Edge Of Nowhere makes a convincing case for third-person VR games

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With its blend of Uncharted lite platforming and Lovecraftian horror, Insomniac’s forthcoming Oculus Rift exclusive, Edge of Nowhere, is positioned close to slap bang in the intersection of my interests. Nonetheless, despite being excited to see what the studio was cooking up for Facebook’s face-mounted sensorium, I also felt a bit sceptical about how what seemed like a fairly trad gameplay model would work on the rift.

That fear was allayed early in my short demo with the game at E3. The controls could scarcely be simpler. The left stick guides your goggle-wearing Antarctic explorer, apparently here on some sort of rescue mission, around the snowscape, while the A button enables him to leap gaps and clamber up ledges. Nathan Drake for dummies, essentially, but with one significant difference: your head position rather than the right stick manipulates the camera.

The first hint of a supernatural element comes early on, in what's clearly a super-condensed demo designed to show off as many features in the shortest time possible. A couple of Cthulu-inspired flying creatures that look like manta rays with bonus tendrils glide past overhead, and the natural reaction is to look up and track their flight.

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The demo is full of little touches like that: cues designed to attract your attention towards things happening in your peripheral vision. The discovery of these really helps draw you into Edge of Nowhere’s eerie world. Entering some caverns, the explorer predictably flicks on his lighter, and after finding a couple of people who’ve been turned into deathcicles, a shape drops from the ceiling in the space between your character and your point of view. I jumped.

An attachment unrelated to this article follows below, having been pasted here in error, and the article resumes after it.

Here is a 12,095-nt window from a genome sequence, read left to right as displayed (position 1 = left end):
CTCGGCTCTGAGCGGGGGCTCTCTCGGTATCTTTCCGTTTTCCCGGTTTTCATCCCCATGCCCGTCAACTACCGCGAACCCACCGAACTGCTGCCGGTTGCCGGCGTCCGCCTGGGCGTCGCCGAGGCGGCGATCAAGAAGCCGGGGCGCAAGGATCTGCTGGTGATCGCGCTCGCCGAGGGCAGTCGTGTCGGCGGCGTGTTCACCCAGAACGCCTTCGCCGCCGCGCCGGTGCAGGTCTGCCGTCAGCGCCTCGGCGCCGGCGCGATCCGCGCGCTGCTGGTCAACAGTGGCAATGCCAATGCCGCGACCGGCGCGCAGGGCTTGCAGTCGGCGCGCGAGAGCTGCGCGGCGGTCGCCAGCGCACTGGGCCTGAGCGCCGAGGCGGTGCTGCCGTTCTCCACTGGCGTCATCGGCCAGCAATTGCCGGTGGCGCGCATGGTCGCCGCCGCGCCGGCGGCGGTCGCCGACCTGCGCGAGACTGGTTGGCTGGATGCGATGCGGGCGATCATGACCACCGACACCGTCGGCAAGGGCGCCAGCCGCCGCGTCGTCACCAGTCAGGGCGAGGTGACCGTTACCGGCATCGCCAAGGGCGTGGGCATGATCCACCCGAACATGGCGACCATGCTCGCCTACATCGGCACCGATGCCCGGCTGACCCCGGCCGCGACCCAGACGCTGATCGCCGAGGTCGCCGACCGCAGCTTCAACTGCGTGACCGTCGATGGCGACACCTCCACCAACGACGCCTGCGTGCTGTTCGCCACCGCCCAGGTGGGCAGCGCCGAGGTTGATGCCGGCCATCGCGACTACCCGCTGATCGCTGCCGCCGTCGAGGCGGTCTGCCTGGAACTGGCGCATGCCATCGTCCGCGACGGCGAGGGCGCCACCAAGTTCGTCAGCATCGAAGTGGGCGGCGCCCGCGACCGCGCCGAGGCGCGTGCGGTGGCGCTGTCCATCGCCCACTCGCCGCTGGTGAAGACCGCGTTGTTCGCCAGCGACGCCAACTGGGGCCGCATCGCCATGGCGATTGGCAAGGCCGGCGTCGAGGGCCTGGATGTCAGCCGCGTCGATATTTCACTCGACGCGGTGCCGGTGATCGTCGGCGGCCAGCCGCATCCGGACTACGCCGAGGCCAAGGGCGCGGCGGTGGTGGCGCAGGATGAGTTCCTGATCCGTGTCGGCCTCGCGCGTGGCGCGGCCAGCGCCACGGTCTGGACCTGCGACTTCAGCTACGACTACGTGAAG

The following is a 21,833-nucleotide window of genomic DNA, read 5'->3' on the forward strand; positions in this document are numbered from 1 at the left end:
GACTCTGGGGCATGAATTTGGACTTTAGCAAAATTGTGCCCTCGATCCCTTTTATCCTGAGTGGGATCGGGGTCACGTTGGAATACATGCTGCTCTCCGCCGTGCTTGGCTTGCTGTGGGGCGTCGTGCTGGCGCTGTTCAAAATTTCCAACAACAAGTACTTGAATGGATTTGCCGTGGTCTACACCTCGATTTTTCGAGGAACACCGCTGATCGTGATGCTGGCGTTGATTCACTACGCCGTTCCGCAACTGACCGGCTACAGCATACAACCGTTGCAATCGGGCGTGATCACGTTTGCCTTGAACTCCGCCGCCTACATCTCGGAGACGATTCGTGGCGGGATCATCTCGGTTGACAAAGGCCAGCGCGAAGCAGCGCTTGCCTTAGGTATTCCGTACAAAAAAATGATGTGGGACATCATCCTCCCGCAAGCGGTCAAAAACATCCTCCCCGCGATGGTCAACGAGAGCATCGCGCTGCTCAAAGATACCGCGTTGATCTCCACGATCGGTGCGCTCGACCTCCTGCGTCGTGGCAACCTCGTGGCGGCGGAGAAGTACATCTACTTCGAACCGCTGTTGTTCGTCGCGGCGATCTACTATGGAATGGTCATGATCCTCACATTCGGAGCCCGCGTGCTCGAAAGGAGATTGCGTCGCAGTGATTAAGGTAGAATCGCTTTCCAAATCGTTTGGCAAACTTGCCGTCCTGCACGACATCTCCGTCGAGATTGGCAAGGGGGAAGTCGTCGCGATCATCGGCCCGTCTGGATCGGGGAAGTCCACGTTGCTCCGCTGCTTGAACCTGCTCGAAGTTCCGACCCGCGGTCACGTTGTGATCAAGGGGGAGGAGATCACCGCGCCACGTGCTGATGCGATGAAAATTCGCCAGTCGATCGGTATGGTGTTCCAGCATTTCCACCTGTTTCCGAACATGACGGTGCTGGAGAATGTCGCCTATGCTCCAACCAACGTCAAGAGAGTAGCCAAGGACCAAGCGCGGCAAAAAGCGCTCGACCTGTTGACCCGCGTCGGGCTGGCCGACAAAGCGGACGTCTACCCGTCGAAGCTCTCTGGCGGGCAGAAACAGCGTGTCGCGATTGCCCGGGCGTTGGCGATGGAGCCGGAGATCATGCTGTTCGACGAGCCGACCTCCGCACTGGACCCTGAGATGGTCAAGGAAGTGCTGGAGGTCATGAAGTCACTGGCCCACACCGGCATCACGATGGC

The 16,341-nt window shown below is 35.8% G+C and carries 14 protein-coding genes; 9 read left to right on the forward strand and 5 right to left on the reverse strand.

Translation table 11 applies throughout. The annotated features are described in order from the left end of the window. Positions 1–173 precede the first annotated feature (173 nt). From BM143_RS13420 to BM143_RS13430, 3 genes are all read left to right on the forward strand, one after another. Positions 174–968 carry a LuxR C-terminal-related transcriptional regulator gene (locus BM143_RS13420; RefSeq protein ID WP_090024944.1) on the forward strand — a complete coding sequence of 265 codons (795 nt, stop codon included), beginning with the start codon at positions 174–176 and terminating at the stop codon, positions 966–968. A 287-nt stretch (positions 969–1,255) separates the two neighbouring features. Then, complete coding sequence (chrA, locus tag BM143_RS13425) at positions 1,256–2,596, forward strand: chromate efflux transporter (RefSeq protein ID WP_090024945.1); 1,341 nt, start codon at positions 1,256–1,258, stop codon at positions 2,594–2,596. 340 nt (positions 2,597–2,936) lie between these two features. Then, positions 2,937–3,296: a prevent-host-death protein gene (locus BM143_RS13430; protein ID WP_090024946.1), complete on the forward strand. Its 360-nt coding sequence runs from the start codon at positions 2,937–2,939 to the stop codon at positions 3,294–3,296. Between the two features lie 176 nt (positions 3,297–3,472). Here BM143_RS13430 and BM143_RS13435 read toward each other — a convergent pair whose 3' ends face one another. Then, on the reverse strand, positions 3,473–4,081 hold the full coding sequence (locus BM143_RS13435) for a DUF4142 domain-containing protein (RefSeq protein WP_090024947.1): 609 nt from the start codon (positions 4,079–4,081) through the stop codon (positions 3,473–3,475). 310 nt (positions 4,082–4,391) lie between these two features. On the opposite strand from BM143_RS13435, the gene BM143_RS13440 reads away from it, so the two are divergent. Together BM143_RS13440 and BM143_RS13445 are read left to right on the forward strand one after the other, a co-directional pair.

From there, you take a long-ish rope descent (a bit like a reverse of that classic scene in Metal Gear Solid 3) deeper into the cave system, which immediately turns out to be a bad idea as the light picks out more creatures scattering up the walls around you.

At the bottom the demo shifts to chase mode, with tentacled, quadruped monsters about the size of hot dog carts loping after your fleeing, jumping adventurer. Make it back out into the light, and there's a four-storey beast striding above you. Hopscotch across some ice floes between its legs and you find yourself suddenly transported to a Victorian country house library.

A candle sputters in front of a Georgian wingback chair and a log fire burns. Above, an ominous portrait of a lady is placed. A voice—her voice?—whispers: “you do not belong here”. Something draws my gaze to the right, where I find bookcases suddenly illuminated by a flicker of light, and tendrils dancing behind. So ends the seven-minute demo, having surely managed to cram in a record number of nods to At The Mountains Of Madness.

I particularly liked that final surreal touch, as it hints that Insomniac are planning to play around with hallucinatory stuff and use your character’s sanity (and crumbling thereof) as a gameplay mechanic, hopefully like Silicon Knights’ Eternal Darkness.

While not doing anything radically new in terms of player input, Edge of Nowhere gave me a significant kick of The New amid the continuing glut of military shooters here at E3. And, aside from some slight issues with focusing my Crescent Bay unit at the start, it made me excited for the Rift’s eventual bow next year. I’m also something of an apologist for Insomniac’s Resistance games, (particularly the third and final one), so it’s cool to see them doing something creepy again. This is very much one to watch.

Tim Clark

With over two decades covering videogames, Tim has been there from the beginning. In his case, that meant playing Elite in 'co-op' on a BBC Micro (one player uses the movement keys, the other shoots) until his parents finally caved and bought an Amstrad CPC 6128. These days, when not steering the good ship PC Gamer, Tim spends his time complaining that all Priest mains in Hearthstone are degenerates and raiding in Destiny 2. He's almost certainly doing one of these right now.